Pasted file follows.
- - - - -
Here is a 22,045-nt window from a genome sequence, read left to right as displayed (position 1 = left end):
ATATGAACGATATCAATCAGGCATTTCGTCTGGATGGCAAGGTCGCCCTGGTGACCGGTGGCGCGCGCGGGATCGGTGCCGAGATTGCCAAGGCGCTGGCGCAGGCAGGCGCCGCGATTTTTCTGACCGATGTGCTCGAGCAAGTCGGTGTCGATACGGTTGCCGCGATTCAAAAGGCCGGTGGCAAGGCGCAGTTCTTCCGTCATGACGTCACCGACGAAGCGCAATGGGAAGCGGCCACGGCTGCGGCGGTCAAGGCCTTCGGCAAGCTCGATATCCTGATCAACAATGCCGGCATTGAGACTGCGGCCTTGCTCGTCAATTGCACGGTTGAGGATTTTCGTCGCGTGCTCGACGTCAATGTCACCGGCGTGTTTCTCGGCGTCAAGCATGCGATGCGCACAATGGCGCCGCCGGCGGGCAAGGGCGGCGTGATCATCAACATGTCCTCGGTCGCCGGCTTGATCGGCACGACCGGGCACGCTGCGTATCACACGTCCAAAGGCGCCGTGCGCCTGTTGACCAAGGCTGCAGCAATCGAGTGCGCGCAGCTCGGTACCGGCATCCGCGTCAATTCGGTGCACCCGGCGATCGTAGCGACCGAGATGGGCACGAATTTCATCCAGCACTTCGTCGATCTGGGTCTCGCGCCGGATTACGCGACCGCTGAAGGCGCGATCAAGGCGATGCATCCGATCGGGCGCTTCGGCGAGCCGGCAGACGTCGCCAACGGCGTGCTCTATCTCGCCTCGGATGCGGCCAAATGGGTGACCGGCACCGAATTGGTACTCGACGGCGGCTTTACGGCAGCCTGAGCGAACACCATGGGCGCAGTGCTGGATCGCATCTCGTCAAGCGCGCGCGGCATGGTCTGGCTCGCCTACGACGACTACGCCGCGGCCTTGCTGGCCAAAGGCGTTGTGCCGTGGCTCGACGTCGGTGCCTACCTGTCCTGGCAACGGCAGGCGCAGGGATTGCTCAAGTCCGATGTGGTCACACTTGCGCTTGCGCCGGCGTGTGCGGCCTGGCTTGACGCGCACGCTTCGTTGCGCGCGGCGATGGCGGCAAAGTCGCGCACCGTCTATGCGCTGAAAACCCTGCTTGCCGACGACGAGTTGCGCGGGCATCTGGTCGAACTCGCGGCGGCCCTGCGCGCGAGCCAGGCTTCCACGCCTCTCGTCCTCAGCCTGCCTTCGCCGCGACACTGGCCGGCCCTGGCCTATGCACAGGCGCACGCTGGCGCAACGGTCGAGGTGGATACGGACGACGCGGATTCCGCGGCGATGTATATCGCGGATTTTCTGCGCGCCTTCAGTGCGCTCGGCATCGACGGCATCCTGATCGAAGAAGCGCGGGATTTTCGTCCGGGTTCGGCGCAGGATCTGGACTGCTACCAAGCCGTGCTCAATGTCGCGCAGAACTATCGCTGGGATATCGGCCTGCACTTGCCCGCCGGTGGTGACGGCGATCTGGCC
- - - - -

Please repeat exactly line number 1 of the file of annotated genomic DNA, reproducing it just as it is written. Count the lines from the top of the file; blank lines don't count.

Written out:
Here is a 22,045-nt window from a genome sequence, read left to right as displayed (position 1 = left end):